Opus Colorado

  • Madison loves pianist Olga Kern…Some Musicians seem to form a collaboration with their instruments. Kern gives orders to hers and the Steinway obeys.

    Channel 3000

  • With muscular power and steely fingers, Kern has a confident, quite thrilling command of bravura solo writing, though she is also adept in conveying poetic feeling in moments away from the fireworks…The audience at the Friday performance was dazzled.

    Isthmus

  • The star of the concert was pianist Olga Kern, who played the Rachmaninoff. Her performance was big and glamorous…She handled the mountains of passage work without seeming at all fazed, and was equally at home in the dense chordal passages and the rich, romantic melodies…Her performance certainly satisfied those itching for glitter and brilliance.

    The Capital Times

  • The theme is simple, a fun and lively little melody, and the 10 variations [on Mio Caro Adone by Salieri, K. 180] are a workout for the pianist, requiring fine technique and considerable control of articulation, as clarity at that speed is essential — which for Kern was no problem at all…Kern is a decisive, powerful player and she gave this sonata considerable heft, from its portentous opening chords, through unsettling almost eerie moments to majesty and a brief moment of hope. In the quieter, more lyrical and flowing moments, Kern played with exquisite nuance and shadings, a contrast to the fast, tense moments that abound in this work.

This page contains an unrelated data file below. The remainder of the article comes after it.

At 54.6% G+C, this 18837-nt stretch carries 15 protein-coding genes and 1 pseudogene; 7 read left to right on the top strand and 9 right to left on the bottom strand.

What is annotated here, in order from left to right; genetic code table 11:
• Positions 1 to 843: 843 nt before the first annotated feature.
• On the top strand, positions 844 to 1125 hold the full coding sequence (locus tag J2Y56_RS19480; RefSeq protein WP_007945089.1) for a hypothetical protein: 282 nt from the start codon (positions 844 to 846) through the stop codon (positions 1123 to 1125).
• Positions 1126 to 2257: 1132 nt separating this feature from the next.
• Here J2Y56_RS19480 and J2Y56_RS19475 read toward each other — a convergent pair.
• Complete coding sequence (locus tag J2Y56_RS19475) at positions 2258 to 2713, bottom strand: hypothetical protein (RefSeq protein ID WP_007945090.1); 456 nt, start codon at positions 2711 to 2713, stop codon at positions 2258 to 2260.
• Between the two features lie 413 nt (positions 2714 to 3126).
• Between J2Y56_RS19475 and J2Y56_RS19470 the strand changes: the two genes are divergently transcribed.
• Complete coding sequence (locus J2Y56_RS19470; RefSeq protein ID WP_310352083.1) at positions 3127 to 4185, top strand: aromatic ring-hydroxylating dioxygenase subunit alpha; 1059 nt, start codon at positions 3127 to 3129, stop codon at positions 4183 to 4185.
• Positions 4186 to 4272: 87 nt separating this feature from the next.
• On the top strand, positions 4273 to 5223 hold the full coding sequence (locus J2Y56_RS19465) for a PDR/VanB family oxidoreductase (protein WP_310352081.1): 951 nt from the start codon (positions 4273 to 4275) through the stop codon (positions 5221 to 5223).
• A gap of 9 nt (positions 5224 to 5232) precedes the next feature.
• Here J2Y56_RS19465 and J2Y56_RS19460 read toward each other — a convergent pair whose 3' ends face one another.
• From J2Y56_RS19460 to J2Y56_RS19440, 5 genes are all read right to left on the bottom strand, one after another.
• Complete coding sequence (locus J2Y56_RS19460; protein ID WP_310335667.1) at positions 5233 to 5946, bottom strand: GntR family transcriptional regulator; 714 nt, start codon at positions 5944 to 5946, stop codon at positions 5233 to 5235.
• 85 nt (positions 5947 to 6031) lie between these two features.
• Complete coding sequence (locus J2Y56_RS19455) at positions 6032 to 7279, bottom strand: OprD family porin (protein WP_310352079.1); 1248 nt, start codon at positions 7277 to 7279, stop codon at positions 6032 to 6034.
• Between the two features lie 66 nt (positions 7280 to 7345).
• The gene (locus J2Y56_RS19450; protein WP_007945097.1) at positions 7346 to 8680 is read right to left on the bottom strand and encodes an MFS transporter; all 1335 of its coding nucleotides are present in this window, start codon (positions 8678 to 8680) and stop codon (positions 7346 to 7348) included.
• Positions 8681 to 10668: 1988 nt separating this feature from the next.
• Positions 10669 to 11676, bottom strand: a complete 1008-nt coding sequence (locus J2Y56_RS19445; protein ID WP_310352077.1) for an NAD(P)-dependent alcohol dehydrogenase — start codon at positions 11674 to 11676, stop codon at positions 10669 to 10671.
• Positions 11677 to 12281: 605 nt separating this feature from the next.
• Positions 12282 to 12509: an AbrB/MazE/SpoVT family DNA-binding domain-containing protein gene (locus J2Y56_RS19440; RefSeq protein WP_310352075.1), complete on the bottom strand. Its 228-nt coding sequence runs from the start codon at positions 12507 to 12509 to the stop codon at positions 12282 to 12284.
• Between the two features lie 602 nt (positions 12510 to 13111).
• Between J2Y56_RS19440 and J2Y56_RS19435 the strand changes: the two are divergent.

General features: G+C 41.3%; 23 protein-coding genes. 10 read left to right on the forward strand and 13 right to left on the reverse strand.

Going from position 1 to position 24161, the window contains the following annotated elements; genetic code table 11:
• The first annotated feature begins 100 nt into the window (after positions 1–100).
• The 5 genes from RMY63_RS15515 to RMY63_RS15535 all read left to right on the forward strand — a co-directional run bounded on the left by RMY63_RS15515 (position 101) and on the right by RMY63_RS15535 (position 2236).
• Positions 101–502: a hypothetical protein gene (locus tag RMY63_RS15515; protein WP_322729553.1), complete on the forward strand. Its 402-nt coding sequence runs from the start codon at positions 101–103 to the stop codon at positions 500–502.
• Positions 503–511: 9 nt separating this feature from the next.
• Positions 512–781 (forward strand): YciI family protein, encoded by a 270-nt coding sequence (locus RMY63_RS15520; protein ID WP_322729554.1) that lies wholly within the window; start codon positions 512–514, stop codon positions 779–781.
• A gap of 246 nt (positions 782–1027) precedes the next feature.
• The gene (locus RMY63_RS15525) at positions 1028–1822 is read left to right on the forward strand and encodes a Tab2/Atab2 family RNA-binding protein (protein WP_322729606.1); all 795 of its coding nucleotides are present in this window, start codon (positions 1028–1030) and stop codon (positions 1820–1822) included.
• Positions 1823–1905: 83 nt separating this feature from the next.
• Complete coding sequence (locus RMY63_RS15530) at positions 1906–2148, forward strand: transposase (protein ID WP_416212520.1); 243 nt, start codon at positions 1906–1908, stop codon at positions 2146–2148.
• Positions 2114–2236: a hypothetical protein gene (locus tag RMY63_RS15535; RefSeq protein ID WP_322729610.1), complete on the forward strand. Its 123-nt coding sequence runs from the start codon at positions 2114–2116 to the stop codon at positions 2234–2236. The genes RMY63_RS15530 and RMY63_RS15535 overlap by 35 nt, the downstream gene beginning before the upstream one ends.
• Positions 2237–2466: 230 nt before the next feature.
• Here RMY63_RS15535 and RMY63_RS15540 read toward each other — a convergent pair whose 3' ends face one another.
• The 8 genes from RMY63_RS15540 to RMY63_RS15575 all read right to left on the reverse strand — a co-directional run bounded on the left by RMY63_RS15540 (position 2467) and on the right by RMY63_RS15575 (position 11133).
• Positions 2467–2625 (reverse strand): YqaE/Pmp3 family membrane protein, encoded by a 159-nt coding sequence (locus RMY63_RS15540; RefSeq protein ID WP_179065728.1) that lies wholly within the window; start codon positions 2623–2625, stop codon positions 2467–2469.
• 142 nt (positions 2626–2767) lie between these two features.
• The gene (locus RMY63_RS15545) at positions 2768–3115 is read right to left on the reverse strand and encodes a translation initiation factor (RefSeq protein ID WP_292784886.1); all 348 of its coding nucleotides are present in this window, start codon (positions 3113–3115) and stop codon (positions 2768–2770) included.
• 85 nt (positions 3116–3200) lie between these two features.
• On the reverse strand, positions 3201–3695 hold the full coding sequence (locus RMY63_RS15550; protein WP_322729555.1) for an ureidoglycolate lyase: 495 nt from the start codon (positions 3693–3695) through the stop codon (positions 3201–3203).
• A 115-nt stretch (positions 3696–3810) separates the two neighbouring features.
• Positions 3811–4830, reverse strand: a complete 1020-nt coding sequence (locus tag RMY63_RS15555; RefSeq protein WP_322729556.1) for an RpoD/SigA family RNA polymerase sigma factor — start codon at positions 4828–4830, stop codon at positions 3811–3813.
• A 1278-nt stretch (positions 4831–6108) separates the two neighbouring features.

Seattle Times

  • Kern exuded confidence from the opening notes of the Rachmaninoff, and she got better as the concert unfolded…Her arms move as gracefully as a ballerina’s, and her fingers fly over the keyboard with flawless rapidity.

    Classical Sonoma

  • Ms. Kern chose a welcome lyrical route where allowed, rather than taking the easy path of knocking the ivory off the keys…Her agility at the keyboard was outstanding in both pieces. [Rachmaninoff Piano Concerto #1 / Prokofiev Piano Concerto #1]

    Arts SF

  • With the great players one’s own personality shines through the music, not in egocentric distortion but in original illumination. Such was the case with Kern’s Grieg Piano Concerto..The lyrical charm and romantic drama of her playing found full measure, and this once overplayed work seemed fresh and alive…From the opening stentorian chords, Kern played with a genuine warmth, a mellow tone and a flexible rubato, with admirable support from Abrams and the orchestra.

    Albuquerque Journal

  • “What’s a poor music critic to do when confronted by a piano recital of such high quality that there is virtually nothing to say, other than ‘Brava?'” … “The program she presented with astonishing skill and verve was mesmerizing.”

    Sarasota Herald-Tribune

  • “From the dreamy, famous variation No. 18 to the terrifying, ominous and brassy Dies irae theme, Kern and the orchestra presented an interpretation to remember” … “combined intellect with expressive poetry throughout the piece.”

    San Antonio Express-News

  • “Kern is an ideal interpreter. She brings to the music not only the Russian spirit, but a supreme technique both powerful and lyrical. Every chord, arpeggio and trill from her fingers exudes total confidence. Forceful enough to be heard over even the thickest orchestral texture, her sense of finely shaped contrasts and nimble phrasing mark her playing as expressive without ever being cloy.”

    Albuquerque Journal

  • “Russian pianist Olga Kern…brought her dazzling technique to the Lied Center last week. Her performance of Beethoven’s Sonata No. 21 in C Major (“Waldstein”) was particularly well executed…Kern’s sensitive, expressive playing made sense of the long work…she also allowed the perfect amount of give and take for the musical phrases.”

    Kansas City Metropolis